Oh, do not despair! All those person-years spent cleaning, transferring, and loading data into your centralized systems hasn’t been in vain. With data mesh, you don’t have to start again from scratch with new technology — i.e. you don’t have to replace your RDBMS, Snowflake, or Databricks with a new vendor or open-source solution. A data mesh will simply utilize your existing databases, warehouses and lakes as nodes in its greater, decentralized network of data products.

If this is your…


Photo by Patrick Tomasso on Unsplash

Data Science —
Answering questions with data
Is presumed to be an art,
Or at least a high-tech craft,
Producing exponential value and driving innovation.

Organizations know
Answering questions with data
Needs to be faster,
Automated.
They design a plan —
A centralized data lake with dashboards!
But it takes too long to build.
It goes over budget.
Centralized data doesn’t scale
And dashboards aren’t specific enough to be useful.

To this day,
Eighty percent of questions are answered the slow way.
It’s a human-scale process —
Emails, meetings, queries, modeling & analysis —
Waiting, waiting for weeks
For the bottleneck…


Using the most successful, scalable pattern in software history to solve the worst problems in Data Science and Analytics.

Photo by Greg Rakozy on Unsplashhttps://unsplash.com/@grakozy

Data, data, everywhere…

…brimming with immense potential value for discovery in science, business and society.

Unfortunately, the actual utility of most collected data is greatly diminished for value discovery/extraction purposes — like drinking salty seawater, the cost/benefit is a net loss. Why is this?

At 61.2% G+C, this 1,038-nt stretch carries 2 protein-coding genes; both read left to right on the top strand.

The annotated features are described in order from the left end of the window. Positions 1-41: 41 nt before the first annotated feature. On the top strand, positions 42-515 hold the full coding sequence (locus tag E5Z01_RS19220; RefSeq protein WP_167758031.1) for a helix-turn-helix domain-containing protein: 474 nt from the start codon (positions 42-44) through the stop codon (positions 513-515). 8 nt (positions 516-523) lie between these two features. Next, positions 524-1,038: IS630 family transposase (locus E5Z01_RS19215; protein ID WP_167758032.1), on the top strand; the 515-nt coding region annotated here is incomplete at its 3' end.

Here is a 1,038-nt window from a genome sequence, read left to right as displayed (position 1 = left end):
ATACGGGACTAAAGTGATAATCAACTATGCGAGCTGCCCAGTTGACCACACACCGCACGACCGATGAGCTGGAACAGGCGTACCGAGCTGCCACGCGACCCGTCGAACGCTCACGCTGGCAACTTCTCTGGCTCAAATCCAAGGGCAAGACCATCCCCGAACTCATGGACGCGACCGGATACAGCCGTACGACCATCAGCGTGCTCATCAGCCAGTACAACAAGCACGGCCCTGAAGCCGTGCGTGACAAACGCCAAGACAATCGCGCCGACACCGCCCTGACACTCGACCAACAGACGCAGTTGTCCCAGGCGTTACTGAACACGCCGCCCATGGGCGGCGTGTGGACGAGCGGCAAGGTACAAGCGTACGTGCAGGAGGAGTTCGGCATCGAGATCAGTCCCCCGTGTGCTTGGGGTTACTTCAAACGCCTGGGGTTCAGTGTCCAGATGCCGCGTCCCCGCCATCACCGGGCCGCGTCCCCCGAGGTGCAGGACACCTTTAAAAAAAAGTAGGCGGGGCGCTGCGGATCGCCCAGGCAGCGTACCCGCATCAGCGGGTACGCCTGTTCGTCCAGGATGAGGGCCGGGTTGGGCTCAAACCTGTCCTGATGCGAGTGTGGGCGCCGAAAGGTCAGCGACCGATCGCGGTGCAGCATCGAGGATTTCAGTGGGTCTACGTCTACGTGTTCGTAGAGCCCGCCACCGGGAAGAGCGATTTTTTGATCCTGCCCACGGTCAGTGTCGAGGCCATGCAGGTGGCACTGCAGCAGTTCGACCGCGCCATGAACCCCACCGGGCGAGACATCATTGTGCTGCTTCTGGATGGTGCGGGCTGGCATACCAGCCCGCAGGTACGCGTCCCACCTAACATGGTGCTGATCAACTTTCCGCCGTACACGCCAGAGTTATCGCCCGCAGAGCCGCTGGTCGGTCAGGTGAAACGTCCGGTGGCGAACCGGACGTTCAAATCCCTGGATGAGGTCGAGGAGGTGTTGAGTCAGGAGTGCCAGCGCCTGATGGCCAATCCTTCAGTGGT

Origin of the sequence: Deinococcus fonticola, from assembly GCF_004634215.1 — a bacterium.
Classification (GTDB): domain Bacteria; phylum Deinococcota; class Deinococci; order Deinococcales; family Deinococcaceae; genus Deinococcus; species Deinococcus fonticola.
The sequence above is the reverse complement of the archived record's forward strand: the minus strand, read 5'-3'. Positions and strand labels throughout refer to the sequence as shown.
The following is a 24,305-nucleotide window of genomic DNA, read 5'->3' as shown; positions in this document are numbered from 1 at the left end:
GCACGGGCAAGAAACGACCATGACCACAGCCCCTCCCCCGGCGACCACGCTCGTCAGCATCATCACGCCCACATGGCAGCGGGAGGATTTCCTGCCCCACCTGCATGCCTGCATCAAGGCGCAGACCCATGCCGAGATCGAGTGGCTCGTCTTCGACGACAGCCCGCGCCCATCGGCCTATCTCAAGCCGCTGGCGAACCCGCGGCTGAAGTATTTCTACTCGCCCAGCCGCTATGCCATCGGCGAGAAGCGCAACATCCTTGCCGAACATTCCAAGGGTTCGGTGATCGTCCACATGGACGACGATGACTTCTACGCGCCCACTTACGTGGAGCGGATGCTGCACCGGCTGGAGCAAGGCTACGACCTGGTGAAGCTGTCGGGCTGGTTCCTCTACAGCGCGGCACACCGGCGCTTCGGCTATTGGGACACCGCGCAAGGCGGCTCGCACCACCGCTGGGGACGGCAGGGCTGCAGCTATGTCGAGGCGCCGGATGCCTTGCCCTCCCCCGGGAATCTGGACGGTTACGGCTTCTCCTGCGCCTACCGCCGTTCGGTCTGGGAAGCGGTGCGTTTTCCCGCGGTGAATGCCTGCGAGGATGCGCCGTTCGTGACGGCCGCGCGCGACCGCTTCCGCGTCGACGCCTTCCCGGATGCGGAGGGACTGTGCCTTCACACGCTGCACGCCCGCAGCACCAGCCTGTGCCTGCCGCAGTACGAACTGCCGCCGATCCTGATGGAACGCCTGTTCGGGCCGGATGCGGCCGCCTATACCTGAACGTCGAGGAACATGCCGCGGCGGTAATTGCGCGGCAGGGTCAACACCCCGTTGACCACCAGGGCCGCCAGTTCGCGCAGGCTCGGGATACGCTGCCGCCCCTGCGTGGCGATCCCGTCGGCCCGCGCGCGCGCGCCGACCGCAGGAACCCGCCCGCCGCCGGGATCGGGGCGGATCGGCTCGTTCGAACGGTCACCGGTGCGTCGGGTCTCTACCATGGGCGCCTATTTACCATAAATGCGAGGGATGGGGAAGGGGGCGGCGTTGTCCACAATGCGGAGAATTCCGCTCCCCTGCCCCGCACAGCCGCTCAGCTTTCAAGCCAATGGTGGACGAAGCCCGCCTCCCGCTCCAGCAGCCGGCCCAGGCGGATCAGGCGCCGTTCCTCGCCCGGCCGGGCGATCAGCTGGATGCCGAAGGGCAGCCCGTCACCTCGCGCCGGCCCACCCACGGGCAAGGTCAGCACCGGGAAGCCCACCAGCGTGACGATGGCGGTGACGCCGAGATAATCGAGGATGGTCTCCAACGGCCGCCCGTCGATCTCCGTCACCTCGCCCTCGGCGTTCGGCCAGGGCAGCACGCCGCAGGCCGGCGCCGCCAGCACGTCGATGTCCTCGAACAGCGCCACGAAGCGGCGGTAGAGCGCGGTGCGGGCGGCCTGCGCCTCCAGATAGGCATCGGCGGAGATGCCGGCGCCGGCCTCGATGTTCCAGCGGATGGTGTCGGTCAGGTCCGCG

1. Collected data suffers from extreme variety — in encoding formats, access methods, and bespoke, domain-specific schemas. Even if it were possible to reformat and restructure the entire universe of data sources as standard, SQL-compatible tables, there would still remain the impossible task of joining and deciphering the vast diversity of table/column schemas that would arise.
  2. Collected data suffers from…


https://commons.wikimedia.org/wiki/File:Punishment_sisyph.jpg

An ever-growing list of anti-patterns and symptoms, in no particular order.

I think about this mostly from the SELECT-side, so I’m sure there’s a fair amount missing on the INSERT/UPDATE-side, and also from the NoSQL perspective.

  1. Entities are referenced across your codebase via unique keys generated within the database. H/T — Nicklas Millard.
  2. You have SQL queries in front-end code.
  3. Users can see table or column names in the front-end.
  4. You have to mitigate risk of SQL injection from API calls.
  5. You have an extensive authentication/authorization model implemented within the database.
  6. Your database has an authentication/authorization model that is aware…


You should be able to read this straight through, even though terms are presented in alphabetical order. Alternatively, you can jump around to specific terms of interest.

Terms in bold (←except this one) are all defined in this glossary. I’m going to figure out how to turn them into anchor links later.

API-Driven Design

What if a user’s Data Experience in software were primarily driven by server-defined functionality — instead of being driven by front-end functionality?

This would turn a front-end application into a simple browser of server content — which seems feature-weak — that is, if you only have one type…

Jesse Paquette

Full-stack programmer, computational biologist, and pick-up soccer addict, located in Brussels and San Francisco. https://www.linkedin.com/in/jessepaquette/

Get the Medium app

A button that says 'Download on the App Store', and if clicked it will lead you to the iOS App store
A button that says 'Get it on, Google Play', and if clicked it will lead you to the Google Play store